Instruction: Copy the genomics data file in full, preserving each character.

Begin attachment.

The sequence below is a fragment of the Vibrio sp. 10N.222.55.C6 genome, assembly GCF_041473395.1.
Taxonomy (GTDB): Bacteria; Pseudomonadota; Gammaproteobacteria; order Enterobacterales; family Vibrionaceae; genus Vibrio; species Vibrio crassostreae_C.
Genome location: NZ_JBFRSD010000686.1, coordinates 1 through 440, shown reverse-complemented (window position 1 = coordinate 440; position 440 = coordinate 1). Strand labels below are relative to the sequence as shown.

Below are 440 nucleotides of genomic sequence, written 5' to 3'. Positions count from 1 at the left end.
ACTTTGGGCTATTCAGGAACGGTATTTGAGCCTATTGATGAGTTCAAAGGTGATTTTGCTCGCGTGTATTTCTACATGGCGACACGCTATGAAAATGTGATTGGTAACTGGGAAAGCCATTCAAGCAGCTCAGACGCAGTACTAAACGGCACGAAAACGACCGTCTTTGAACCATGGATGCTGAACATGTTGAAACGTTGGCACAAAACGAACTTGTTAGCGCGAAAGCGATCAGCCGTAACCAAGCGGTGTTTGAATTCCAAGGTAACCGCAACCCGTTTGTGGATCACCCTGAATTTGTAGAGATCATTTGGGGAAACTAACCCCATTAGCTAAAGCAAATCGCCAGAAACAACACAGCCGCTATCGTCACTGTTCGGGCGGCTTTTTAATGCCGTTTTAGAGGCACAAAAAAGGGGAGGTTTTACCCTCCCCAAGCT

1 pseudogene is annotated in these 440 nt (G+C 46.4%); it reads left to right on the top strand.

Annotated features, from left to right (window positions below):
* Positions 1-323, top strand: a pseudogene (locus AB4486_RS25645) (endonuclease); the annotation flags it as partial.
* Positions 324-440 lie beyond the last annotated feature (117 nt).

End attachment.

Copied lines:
The sequence below is a fragment of the Vibrio sp. 10N.222.55.C6 genome, assembly GCF_041473395.1.
Taxonomy (GTDB): Bacteria; Pseudomonadota; Gammaproteobacteria; order Enterobacterales; family Vibrionaceae; genus Vibrio; species Vibrio crassostreae_C.
Genome location: NZ_JBFRSD010000686.1, coordinates 1 through 440, shown reverse-complemented (window position 1 = coordinate 440; position 440 = coordinate 1). Strand labels below are relative to the sequence as shown.

Below are 440 nucleotides of genomic sequence, written 5' to 3'. Positions count from 1 at the left end.
ACTTTGGGCTATTCAGGAACGGTATTTGAGCCTATTGATGAGTTCAAAGGTGATTTTGCTCGCGTGTATTTCTACATGGCGACACGCTATGAAAATGTGATTGGTAACTGGGAAAGCCATTCAAGCAGCTCAGACGCAGTACTAAACGGCACGAAAACGACCGTCTTTGAACCATGGATGCTGAACATGTTGAAACGTTGGCACAAAACGAACTTGTTAGCGCGAAAGCGATCAGCCGTAACCAAGCGGTGTTTGAATTCCAAGGTAACCGCAACCCGTTTGTGGATCACCCTGAATTTGTAGAGATCATTTGGGGAAACTAACCCCATTAGCTAAAGCAAATCGCCAGAAACAACACAGCCGCTATCGTCACTGTTCGGGCGGCTTTTTAATGCCGTTTTAGAGGCACAAAAAAGGGGAGGTTTTACCCTCCCCAAGCT

1 pseudogene is annotated in these 440 nt (G+C 46.4%); it reads left to right on the top strand.

Annotated features, from left to right (window positions below):
* Positions 1-323, top strand: a pseudogene (locus AB4486_RS25645) (endonuclease); the annotation flags it as partial.
* Positions 324-440 lie beyond the last annotated feature (117 nt).